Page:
“I have come to believe that the person who is asking the questions is the person who has done the thinking.” In a fascinating article about how to “flip” your read aloud, Lester Laminack writes that as teachers, we are doing the heavy lifting by generating the questions for our students to answer when reading a text. He argues that we are the ones synthesizing the information.
Laminack suggests that instead of generating questions about text for your students to answer, try “flipping” the activity. Have students generate the questions! The CCSS call for students to “ASK and answer questions…” but how often do you provide your students with the opportunity to come up with the questions about what they’re reading? I would bet that most of the time, we’re just expecting students to answer the questions we pose or that our curriculum poses.
Several years ago, I was being evaluated as a first-year teacher. I chose to invite my principal into an ELA lesson for my observation, as my students were in the middle of a novel study using My Father’s Dragon. The lesson I chose to teach was about how to ask questions about a text while reading.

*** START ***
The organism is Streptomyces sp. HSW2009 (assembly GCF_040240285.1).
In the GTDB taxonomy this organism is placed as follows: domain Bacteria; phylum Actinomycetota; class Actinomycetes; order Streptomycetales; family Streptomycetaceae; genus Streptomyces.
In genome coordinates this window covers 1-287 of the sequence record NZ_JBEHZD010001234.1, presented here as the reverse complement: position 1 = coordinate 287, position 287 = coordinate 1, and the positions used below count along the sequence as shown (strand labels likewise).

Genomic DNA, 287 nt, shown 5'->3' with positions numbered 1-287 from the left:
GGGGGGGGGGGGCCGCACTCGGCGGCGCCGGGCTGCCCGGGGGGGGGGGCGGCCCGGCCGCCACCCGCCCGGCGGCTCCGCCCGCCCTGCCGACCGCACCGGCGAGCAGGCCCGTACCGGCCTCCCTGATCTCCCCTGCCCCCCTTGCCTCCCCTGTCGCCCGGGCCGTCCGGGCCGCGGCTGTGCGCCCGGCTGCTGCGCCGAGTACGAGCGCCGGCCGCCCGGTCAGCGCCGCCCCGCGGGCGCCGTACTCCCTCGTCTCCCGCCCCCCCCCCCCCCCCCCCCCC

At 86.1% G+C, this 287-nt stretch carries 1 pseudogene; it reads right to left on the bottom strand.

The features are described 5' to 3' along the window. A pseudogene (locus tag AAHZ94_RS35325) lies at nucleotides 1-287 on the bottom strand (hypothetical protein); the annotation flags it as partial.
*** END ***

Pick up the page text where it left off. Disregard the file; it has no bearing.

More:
Each time we would get to the end of a paragraph in our novel, I would have the students pause and process what they had just read. Then, students wrote a question about the text that could be answered by rereading that paragraph or whatever we had read so far that day.
I’ll never forget that my principal wrote in my evaluation afterwards that she saw EVERY SINGLE ONE of my students raising their hands during my lesson. Their engagement was off the charts! They were so interested in the way that I had “flipped” the objective for them. Instead of listening to find answers to questions that the teacher posed, they got to write the quiz questions for themselves!
Prior to this observation, I taught students about the different levels of questions that could be generated (based on Bloom’s Taxonomy). I used an interactive notebook to teach about the hierarchy and how the cognitive demand can increase with different types of questions. My students were challenged to “build” questions that went higher and higher up the levels.
Next time you’re working on a novel study or simply just doing a read-aloud, try “flipping” the activity and see what your students come up with! Be sure to read Laminack’s full article here; it’s truly an interesting read!